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  2. I biked to the workshop last night only to realize that I had not put the light back on my bike after it broke off a week or two ago, so I actually called Dave to come and pick me and the bike up afterwards. Had he not been available, I would have walked it across traffic lights and then (sorry) ridden it along sidewalks home (getting off if there were pedestrians). Some people think helmets provide a false sense of security, but they do make such a difference.

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    • Agreed, Susan. And a helmet could make a huge difference in an otherwise minor accident that becomes major due to a head injury.

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  3. I wear a headlamp too, when I am running. In this town, you can never be too careful, especially after dark!

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    • Drivers turning right on a red light, for example! Good grief! I’ve knocked on hoods.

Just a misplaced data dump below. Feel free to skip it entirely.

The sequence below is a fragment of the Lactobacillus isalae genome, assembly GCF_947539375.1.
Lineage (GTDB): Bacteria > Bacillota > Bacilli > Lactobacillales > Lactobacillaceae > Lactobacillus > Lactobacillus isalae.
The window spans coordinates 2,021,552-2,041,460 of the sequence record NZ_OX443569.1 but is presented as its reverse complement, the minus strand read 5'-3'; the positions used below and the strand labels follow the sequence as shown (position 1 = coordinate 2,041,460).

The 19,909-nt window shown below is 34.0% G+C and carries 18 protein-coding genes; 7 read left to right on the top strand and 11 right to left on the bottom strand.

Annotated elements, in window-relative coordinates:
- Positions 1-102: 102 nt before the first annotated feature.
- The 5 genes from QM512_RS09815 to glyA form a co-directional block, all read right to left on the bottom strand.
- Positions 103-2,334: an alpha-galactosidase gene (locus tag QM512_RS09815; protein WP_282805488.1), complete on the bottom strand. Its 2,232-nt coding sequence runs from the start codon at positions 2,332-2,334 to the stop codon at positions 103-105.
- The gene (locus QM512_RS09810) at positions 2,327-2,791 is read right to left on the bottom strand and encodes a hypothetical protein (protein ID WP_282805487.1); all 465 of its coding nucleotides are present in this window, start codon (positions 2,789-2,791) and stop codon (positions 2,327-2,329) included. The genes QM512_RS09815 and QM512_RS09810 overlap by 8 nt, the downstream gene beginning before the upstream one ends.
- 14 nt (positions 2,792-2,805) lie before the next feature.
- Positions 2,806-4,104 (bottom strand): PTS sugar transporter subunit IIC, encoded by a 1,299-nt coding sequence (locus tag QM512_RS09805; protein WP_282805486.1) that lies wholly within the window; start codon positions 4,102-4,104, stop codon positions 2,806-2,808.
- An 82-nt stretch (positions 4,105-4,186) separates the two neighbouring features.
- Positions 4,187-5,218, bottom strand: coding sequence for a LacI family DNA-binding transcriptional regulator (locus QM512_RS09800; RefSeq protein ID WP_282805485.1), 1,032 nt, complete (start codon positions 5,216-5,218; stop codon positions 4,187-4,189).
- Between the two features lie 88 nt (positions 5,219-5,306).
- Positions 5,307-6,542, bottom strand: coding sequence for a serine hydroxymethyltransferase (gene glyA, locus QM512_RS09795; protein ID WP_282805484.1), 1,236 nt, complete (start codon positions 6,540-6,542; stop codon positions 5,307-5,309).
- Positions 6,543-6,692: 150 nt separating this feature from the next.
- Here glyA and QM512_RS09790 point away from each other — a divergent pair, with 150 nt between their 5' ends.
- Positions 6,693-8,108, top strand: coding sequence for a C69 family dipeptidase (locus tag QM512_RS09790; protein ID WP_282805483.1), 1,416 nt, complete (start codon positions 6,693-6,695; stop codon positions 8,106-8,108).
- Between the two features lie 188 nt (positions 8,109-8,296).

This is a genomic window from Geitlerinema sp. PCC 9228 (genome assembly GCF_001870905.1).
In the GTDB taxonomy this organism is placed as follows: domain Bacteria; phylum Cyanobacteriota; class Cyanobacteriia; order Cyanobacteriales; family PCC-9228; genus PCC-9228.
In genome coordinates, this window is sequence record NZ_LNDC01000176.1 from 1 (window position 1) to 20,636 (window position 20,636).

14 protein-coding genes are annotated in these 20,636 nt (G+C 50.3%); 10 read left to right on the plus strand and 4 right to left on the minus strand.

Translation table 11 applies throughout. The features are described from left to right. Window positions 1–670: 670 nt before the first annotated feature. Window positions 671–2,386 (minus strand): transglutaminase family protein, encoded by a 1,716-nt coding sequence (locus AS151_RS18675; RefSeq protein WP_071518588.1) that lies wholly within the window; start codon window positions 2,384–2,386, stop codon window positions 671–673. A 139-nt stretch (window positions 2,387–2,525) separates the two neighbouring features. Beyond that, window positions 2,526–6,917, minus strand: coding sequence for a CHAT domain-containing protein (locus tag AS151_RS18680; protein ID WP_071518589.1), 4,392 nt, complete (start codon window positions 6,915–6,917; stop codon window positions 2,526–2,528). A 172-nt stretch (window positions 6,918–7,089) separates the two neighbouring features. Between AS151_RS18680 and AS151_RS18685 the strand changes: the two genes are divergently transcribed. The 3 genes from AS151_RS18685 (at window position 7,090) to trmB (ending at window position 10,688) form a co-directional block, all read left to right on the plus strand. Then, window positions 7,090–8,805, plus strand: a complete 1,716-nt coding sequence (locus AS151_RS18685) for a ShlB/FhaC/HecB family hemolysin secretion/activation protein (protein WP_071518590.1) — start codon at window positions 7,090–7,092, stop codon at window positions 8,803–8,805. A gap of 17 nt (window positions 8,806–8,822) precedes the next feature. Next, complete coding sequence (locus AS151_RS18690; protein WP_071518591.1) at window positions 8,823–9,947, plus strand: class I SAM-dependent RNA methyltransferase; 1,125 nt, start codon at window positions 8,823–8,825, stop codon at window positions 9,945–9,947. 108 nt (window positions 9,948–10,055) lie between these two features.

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  4. In other places in the world cyclists somehow manage to be in commuter traffic safely on busy roads. For example Ireland I see everyone with yellow reflective jackets, headlights, tailights and helmets. I think many Canadians don’t take cycling as seriously as they should.

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    • Yes, you’re right, Leah, and I wonder why that is. Maybe we need a stronger commuting-by-bicycle culture.

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  5. “emotionally uncomplicated” – right you are. I never stopped to analyze why I’m drawn to some jobs over others! But I LOATHE driving and car trips.

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    • Margo, I like driving and car trips if I’m the driver. And if we’re not late or rushing. But the car is not my best environment. It’s just turns out to be the quietest and most peaceful, often …

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  6. I am usually the dishes/homework/little kids part of the deal too. I really appreciate when I get to go out and just watch the practice. I think it is also after a long day with littles and school that everyone is more crabby. I don’t mind the above home job as much on the weekends. Funny… Libby

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    • Libby, I also find that late shift with the kids so much harder if I’ve spent the day with them. On days when I’ve gotten lots of work done with no interruptions, I’m much more relaxed and actually enjoy spending that time with them!

      Reply